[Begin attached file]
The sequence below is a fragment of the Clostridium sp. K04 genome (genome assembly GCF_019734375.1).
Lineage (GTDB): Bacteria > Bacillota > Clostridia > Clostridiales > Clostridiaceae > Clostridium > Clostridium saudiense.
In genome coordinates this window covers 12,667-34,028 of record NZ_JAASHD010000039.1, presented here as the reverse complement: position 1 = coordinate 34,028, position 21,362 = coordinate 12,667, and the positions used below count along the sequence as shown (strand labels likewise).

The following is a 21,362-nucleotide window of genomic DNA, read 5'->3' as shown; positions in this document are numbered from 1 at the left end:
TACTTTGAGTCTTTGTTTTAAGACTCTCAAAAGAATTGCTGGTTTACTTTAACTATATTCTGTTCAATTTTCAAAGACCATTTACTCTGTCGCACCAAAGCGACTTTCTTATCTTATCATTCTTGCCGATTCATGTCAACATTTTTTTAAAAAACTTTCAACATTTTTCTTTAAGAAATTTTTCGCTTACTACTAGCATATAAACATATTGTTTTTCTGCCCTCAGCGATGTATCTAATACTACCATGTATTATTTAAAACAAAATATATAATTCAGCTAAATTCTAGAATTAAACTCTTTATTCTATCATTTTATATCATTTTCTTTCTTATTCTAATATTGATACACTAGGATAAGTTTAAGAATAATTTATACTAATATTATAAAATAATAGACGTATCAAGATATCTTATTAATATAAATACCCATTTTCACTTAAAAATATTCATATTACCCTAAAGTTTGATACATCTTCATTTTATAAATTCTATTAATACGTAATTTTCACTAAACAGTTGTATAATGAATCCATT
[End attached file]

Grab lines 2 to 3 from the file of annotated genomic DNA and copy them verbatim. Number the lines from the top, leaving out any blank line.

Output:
Lineage (GTDB): Bacteria > Bacillota > Clostridia > Clostridiales > Clostridiaceae > Clostridium > Clostridium saudiense.
In genome coordinates this window covers 12,667-34,028 of record NZ_JAASHD010000039.1, presented here as the reverse complement: position 1 = coordinate 34,028, position 21,362 = coordinate 12,667, and the positions used below count along the sequence as shown (strand labels likewise).